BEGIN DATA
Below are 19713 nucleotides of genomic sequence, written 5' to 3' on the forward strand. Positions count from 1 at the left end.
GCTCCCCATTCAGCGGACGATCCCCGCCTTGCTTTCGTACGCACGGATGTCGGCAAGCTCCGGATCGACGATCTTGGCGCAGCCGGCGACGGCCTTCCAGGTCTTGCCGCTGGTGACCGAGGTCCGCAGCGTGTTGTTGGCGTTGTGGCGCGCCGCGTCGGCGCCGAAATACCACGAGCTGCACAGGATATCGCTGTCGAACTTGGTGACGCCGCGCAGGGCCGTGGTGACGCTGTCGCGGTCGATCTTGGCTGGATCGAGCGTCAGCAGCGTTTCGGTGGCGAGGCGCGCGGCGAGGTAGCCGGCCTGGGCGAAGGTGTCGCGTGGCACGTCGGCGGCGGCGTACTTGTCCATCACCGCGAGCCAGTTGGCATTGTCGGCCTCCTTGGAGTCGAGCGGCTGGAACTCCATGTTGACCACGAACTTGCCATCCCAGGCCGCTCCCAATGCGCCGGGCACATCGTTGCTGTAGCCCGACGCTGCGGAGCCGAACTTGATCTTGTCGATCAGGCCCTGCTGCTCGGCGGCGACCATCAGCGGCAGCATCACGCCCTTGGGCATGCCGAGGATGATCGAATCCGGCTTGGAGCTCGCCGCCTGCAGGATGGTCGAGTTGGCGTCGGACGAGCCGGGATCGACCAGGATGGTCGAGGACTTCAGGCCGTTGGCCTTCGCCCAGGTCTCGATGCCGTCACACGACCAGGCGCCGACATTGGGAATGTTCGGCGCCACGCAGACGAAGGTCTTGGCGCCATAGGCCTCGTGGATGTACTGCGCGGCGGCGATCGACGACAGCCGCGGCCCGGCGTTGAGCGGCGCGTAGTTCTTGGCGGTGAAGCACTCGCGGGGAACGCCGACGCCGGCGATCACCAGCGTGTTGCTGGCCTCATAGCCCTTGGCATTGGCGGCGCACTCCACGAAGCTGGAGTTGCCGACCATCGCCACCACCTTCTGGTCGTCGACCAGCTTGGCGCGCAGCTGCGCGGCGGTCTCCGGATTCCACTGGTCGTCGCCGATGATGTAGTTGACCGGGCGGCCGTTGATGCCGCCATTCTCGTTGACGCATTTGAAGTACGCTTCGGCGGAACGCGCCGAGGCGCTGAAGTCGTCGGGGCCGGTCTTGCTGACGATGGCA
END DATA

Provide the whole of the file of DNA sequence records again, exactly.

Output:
Below are 19713 nucleotides of genomic sequence, written 5' to 3' on the forward strand. Positions count from 1 at the left end.
GCTCCCCATTCAGCGGACGATCCCCGCCTTGCTTTCGTACGCACGGATGTCGGCAAGCTCCGGATCGACGATCTTGGCGCAGCCGGCGACGGCCTTCCAGGTCTTGCCGCTGGTGACCGAGGTCCGCAGCGTGTTGTTGGCGTTGTGGCGCGCCGCGTCGGCGCCGAAATACCACGAGCTGCACAGGATATCGCTGTCGAACTTGGTGACGCCGCGCAGGGCCGTGGTGACGCTGTCGCGGTCGATCTTGGCTGGATCGAGCGTCAGCAGCGTTTCGGTGGCGAGGCGCGCGGCGAGGTAGCCGGCCTGGGCGAAGGTGTCGCGTGGCACGTCGGCGGCGGCGTACTTGTCCATCACCGCGAGCCAGTTGGCATTGTCGGCCTCCTTGGAGTCGAGCGGCTGGAACTCCATGTTGACCACGAACTTGCCATCCCAGGCCGCTCCCAATGCGCCGGGCACATCGTTGCTGTAGCCCGACGCTGCGGAGCCGAACTTGATCTTGTCGATCAGGCCCTGCTGCTCGGCGGCGACCATCAGCGGCAGCATCACGCCCTTGGGCATGCCGAGGATGATCGAATCCGGCTTGGAGCTCGCCGCCTGCAGGATGGTCGAGTTGGCGTCGGACGAGCCGGGATCGACCAGGATGGTCGAGGACTTCAGGCCGTTGGCCTTCGCCCAGGTCTCGATGCCGTCACACGACCAGGCGCCGACATTGGGAATGTTCGGCGCCACGCAGACGAAGGTCTTGGCGCCATAGGCCTCGTGGATGTACTGCGCGGCGGCGATCGACGACAGCCGCGGCCCGGCGTTGAGCGGCGCGTAGTTCTTGGCGGTGAAGCACTCGCGGGGAACGCCGACGCCGGCGATCACCAGCGTGTTGCTGGCCTCATAGCCCTTGGCATTGGCGGCGCACTCCACGAAGCTGGAGTTGCCGACCATCGCCACCACCTTCTGGTCGTCGACCAGCTTGGCGCGCAGCTGCGCGGCGGTCTCCGGATTCCACTGGTCGTCGCCGATGATGTAGTTGACCGGGCGGCCGTTGATGCCGCCATTCTCGTTGACGCATTTGAAGTACGCTTCGGCGGAACGCGCCGAGGCGCTGAAGTCGTCGGGGCCGGTCTTGCTGACGATGGCA